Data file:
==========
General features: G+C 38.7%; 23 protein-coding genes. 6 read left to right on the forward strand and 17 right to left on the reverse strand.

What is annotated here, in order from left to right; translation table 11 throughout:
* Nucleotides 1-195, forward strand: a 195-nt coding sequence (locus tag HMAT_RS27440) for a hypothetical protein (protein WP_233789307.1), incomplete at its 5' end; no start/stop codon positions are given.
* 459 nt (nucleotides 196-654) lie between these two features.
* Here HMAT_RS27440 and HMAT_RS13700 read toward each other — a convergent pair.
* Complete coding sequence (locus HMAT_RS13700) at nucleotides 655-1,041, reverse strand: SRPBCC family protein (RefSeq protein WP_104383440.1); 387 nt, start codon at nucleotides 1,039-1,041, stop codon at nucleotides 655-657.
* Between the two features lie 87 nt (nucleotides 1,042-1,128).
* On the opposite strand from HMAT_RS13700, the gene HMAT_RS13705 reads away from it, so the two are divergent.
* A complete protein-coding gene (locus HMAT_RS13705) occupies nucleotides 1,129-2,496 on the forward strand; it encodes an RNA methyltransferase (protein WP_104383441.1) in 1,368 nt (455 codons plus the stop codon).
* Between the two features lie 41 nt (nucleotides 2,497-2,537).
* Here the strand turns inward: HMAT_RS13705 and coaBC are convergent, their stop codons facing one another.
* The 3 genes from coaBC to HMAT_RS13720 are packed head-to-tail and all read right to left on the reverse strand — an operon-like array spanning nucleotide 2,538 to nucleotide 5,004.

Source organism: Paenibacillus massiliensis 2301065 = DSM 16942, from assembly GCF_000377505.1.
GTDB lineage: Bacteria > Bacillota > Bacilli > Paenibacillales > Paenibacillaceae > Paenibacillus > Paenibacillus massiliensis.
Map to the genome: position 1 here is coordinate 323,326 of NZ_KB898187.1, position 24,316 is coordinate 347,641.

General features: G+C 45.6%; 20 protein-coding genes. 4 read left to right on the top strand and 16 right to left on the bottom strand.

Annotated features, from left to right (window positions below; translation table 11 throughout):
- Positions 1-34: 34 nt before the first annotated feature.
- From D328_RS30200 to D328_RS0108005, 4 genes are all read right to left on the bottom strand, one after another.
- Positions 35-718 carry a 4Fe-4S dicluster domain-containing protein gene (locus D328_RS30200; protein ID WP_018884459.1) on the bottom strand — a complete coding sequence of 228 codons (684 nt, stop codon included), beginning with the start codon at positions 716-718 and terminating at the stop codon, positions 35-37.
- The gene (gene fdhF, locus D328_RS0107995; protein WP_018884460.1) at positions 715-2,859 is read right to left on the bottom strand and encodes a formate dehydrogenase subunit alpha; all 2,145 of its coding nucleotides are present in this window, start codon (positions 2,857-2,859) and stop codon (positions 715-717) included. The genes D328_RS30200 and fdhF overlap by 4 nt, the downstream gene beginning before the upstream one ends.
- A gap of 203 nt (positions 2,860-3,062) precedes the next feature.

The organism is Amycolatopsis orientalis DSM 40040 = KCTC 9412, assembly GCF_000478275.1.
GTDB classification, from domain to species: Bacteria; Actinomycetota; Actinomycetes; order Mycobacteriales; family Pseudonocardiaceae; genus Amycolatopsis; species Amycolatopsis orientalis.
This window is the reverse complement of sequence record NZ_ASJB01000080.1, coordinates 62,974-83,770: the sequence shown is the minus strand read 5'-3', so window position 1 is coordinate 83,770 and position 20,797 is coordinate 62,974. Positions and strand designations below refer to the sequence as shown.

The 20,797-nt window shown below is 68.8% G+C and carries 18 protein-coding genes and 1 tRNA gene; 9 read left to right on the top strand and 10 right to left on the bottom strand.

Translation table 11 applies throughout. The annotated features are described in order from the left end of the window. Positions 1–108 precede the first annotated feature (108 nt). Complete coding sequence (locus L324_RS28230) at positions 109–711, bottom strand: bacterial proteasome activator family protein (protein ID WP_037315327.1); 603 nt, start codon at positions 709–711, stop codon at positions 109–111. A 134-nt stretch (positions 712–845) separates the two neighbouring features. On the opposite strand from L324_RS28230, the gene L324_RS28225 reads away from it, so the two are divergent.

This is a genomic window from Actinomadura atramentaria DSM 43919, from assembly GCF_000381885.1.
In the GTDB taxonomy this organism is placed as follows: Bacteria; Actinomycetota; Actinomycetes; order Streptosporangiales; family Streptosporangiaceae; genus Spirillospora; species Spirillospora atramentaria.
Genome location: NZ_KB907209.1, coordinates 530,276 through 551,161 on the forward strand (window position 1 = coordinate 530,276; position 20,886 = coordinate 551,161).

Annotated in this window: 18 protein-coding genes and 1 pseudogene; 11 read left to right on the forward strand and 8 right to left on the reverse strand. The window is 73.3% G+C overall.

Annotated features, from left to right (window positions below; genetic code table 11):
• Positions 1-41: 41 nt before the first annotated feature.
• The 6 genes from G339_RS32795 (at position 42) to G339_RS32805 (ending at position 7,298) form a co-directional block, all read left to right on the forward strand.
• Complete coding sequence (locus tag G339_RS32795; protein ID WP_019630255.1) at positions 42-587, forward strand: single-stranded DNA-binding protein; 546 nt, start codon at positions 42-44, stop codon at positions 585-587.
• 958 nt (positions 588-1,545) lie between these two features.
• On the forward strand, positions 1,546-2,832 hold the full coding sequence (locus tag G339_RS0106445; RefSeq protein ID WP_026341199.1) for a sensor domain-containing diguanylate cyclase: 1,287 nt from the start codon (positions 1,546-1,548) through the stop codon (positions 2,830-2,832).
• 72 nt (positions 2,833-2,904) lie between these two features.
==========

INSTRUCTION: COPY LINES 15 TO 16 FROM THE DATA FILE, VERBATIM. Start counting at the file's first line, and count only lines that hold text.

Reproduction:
Map to the genome: position 1 here is coordinate 323,326 of NZ_KB898187.1, position 24,316 is coordinate 347,641.

General features: G+C 45.6%; 20 protein-coding genes. 4 read left to right on the top strand and 16 right to left on the bottom strand.